Author: Dr Matthew Coleman, MDBA General Manager Science and Evaluation
This year, helping to sustain native fish populations will be a priority for water planners and environmental water holders.
The Murray–Darling Basin Authority (MDBA) has released its recommendations on how water for the environment should be used so that it best meets the needs of native fish, waterbirds and plant life—something we’re required to do under the Murray–Darling Basin Plan.
The Basin Plan sets out to achieve a sustainable environment across the one million square kilometres of the Basin—not just at the individual catchment level. It’s also looking to secure a sustainable future for communities and industries in the Basin.
In the past few seasons there has been significant fish breeding in parts of the river system, especially the Darling, the Murray and the Murrumbidgee rivers. These fish are maturing and will need to be able to move up and down the rivers to find new food sources and opportunities to produce the next generation of fish. As a result, we are placing a priority on sustaining those populations and their ability to migrate.
Where conditions have been dry in the northern catchments for some time, we recommend maintaining river flows at least at a low level so fish, and the invertebrates they rely on for food, have somewhere to live.
This will build on the benefits of a recent 23-gigalitres environmental flow that successfully delivered water from the Border and Gwydir rivers in the north to the Barwon–Darling and on to the Menindee Lakes. We will continue to witness the benefits of this flow to fish and their habitats over the coming months as plants, insects and other river life get a boost along the 2000 kilometres of river networks that received a welcome drink.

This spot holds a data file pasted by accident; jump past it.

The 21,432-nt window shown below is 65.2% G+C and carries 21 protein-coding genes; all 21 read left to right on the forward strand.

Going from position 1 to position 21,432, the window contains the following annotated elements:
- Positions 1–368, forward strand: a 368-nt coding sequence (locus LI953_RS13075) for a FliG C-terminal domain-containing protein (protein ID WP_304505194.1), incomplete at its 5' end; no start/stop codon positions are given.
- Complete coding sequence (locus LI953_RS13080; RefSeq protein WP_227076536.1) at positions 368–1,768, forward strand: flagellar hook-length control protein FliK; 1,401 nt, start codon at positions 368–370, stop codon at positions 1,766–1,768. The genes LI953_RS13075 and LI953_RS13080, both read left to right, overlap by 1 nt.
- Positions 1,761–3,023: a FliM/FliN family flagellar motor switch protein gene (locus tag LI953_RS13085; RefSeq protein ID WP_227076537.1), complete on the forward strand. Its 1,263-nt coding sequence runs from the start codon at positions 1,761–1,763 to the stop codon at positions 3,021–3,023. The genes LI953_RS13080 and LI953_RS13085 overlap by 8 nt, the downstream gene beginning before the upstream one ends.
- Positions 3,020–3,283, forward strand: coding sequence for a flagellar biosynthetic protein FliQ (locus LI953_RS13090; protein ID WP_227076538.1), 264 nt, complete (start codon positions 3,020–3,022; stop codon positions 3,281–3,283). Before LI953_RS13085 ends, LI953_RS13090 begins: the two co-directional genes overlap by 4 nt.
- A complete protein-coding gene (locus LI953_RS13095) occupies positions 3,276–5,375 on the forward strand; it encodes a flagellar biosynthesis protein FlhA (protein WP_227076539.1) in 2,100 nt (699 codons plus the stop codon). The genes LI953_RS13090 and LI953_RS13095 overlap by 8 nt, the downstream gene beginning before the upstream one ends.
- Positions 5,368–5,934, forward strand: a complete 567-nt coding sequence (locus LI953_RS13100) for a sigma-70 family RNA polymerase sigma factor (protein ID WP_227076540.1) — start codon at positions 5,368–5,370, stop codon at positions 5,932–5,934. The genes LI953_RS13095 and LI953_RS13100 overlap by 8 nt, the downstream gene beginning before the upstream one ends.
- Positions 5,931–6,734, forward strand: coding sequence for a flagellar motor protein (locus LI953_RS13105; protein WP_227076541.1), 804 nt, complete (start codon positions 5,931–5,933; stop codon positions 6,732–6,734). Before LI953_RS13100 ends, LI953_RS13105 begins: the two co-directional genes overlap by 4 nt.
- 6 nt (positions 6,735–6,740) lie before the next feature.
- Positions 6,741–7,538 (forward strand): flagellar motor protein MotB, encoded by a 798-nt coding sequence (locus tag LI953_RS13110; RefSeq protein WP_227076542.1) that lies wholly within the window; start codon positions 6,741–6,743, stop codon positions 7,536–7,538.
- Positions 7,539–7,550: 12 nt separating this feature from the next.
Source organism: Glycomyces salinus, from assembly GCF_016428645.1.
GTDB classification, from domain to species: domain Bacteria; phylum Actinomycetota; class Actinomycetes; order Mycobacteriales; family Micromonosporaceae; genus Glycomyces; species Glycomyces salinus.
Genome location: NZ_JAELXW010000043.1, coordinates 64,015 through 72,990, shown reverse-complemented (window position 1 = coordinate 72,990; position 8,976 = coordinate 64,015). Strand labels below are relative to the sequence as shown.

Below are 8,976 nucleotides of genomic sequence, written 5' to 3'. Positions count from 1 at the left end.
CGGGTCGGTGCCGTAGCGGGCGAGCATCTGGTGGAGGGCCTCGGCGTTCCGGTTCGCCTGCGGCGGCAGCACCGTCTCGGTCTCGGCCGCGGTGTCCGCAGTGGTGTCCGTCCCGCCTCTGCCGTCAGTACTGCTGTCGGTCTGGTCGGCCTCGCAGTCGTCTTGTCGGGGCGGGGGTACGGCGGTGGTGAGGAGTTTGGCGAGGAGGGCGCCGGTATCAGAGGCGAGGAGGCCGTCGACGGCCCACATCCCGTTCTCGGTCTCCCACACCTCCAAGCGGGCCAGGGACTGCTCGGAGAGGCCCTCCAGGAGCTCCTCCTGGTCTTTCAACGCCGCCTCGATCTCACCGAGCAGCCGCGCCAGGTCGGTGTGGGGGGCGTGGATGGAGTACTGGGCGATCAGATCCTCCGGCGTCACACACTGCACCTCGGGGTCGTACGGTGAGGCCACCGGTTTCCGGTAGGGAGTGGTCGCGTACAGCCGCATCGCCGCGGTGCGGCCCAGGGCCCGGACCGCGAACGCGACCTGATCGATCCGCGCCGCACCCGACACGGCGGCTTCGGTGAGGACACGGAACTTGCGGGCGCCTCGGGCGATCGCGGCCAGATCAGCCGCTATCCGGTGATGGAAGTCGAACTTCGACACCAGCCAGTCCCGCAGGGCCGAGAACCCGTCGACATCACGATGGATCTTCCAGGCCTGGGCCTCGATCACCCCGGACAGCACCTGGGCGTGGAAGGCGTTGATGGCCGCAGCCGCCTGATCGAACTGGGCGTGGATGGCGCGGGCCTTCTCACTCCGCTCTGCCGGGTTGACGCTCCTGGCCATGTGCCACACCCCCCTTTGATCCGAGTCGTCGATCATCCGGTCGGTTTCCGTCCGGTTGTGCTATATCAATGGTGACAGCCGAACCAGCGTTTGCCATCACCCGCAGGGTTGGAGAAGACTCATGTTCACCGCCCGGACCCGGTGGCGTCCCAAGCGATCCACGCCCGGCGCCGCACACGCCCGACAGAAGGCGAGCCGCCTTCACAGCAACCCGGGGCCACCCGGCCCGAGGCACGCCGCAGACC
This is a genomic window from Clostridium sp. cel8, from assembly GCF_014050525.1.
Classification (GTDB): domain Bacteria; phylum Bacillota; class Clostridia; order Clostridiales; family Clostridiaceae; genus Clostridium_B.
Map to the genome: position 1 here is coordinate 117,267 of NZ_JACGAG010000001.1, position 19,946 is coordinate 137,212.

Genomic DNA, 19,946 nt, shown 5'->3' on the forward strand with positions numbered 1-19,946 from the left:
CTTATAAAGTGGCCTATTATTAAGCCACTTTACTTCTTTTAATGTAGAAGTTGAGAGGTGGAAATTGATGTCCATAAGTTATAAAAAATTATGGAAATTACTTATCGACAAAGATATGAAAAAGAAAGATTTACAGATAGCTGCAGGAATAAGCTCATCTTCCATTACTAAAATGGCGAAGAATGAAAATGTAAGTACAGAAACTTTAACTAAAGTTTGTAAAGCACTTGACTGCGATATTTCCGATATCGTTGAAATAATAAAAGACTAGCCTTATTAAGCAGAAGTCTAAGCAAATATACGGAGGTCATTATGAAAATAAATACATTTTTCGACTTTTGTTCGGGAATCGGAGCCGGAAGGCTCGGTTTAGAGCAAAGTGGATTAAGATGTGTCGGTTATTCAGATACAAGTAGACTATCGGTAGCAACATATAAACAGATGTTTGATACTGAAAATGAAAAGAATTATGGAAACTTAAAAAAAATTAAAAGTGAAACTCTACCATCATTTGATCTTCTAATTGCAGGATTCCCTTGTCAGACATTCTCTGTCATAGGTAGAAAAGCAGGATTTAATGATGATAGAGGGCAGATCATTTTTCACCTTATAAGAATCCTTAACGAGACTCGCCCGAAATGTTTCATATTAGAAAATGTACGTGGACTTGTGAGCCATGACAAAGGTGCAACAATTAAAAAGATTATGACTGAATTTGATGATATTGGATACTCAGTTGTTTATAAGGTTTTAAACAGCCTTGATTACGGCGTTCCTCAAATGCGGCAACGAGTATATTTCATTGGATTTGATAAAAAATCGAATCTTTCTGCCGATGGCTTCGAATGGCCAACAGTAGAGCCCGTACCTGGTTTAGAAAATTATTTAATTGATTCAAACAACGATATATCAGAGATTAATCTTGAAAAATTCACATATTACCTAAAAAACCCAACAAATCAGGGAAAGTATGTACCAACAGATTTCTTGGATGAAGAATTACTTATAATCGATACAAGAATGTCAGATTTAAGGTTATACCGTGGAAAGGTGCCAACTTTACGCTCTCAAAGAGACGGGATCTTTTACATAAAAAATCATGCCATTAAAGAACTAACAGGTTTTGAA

If dry conditions continue in the north, we anticipate more events like this may be needed to ensure fish populations, especially Murray cod and golden perch, are maintained until the next wet period.
In the southern system we expect to see more moderate conditions, which means water will be available for water managers to assist the species that have grown in the past few years.
Making sure rivers connect with each other and with the floodplains and wetlands is also critically important to enable young fish to migrate up and down the river system. This connectivity is essential for moving food and nutrients from the floodplains to the rivers. We saw successful watering by Commonwealth, state and local authorities in the Campaspe and Goulburn Rivers recently, with silver perch and even lamprey moving throughout the Murray River and its tributaries.
This thoughtful management of water adds up to plenty of fish that are just entering the juvenile to adult stage across the Basin. If you are casting a line into your local river, you can expect to see more fish moving through the system in the coming years, thanks to carefully delivered flows at the right time, in the right volumes to support the environment.
You can find out more about the 2018-19 Environmental Watering Priorities in the Murray–Darling Basin on the MDBA website here.